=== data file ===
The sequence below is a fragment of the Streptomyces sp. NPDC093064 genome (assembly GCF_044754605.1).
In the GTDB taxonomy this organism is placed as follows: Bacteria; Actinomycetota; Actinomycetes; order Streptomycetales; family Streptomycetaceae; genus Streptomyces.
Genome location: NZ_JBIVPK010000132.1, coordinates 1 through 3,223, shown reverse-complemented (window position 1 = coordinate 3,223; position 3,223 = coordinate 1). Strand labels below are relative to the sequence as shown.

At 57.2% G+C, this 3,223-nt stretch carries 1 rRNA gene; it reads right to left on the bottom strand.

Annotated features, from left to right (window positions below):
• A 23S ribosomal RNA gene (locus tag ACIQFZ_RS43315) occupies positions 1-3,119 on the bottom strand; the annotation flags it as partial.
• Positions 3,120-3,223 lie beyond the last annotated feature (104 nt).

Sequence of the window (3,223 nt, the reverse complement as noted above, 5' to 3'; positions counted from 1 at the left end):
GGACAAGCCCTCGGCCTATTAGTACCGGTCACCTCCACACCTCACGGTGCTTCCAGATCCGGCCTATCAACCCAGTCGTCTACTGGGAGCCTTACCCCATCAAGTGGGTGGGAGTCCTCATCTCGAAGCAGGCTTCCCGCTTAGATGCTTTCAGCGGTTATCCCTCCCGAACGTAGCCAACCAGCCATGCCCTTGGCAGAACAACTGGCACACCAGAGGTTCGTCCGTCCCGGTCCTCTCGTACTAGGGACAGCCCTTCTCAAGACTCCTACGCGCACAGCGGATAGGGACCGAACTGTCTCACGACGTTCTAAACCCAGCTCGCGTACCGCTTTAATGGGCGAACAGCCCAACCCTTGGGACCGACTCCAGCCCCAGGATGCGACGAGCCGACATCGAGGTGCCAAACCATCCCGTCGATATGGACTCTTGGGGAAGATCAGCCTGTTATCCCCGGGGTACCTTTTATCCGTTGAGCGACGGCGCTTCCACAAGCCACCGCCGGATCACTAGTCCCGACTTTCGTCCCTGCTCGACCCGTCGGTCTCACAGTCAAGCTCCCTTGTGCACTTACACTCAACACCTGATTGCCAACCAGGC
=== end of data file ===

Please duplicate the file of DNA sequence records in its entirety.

The sequence below is a fragment of the Streptomyces sp. NPDC093064 genome (assembly GCF_044754605.1).
In the GTDB taxonomy this organism is placed as follows: Bacteria; Actinomycetota; Actinomycetes; order Streptomycetales; family Streptomycetaceae; genus Streptomyces.
Genome location: NZ_JBIVPK010000132.1, coordinates 1 through 3,223, shown reverse-complemented (window position 1 = coordinate 3,223; position 3,223 = coordinate 1). Strand labels below are relative to the sequence as shown.

At 57.2% G+C, this 3,223-nt stretch carries 1 rRNA gene; it reads right to left on the bottom strand.

Annotated features, from left to right (window positions below):
• A 23S ribosomal RNA gene (locus tag ACIQFZ_RS43315) occupies positions 1-3,119 on the bottom strand; the annotation flags it as partial.
• Positions 3,120-3,223 lie beyond the last annotated feature (104 nt).

Sequence of the window (3,223 nt, the reverse complement as noted above, 5' to 3'; positions counted from 1 at the left end):
GGACAAGCCCTCGGCCTATTAGTACCGGTCACCTCCACACCTCACGGTGCTTCCAGATCCGGCCTATCAACCCAGTCGTCTACTGGGAGCCTTACCCCATCAAGTGGGTGGGAGTCCTCATCTCGAAGCAGGCTTCCCGCTTAGATGCTTTCAGCGGTTATCCCTCCCGAACGTAGCCAACCAGCCATGCCCTTGGCAGAACAACTGGCACACCAGAGGTTCGTCCGTCCCGGTCCTCTCGTACTAGGGACAGCCCTTCTCAAGACTCCTACGCGCACAGCGGATAGGGACCGAACTGTCTCACGACGTTCTAAACCCAGCTCGCGTACCGCTTTAATGGGCGAACAGCCCAACCCTTGGGACCGACTCCAGCCCCAGGATGCGACGAGCCGACATCGAGGTGCCAAACCATCCCGTCGATATGGACTCTTGGGGAAGATCAGCCTGTTATCCCCGGGGTACCTTTTATCCGTTGAGCGACGGCGCTTCCACAAGCCACCGCCGGATCACTAGTCCCGACTTTCGTCCCTGCTCGACCCGTCGGTCTCACAGTCAAGCTCCCTTGTGCACTTACACTCAACACCTGATTGCCAACCAGGC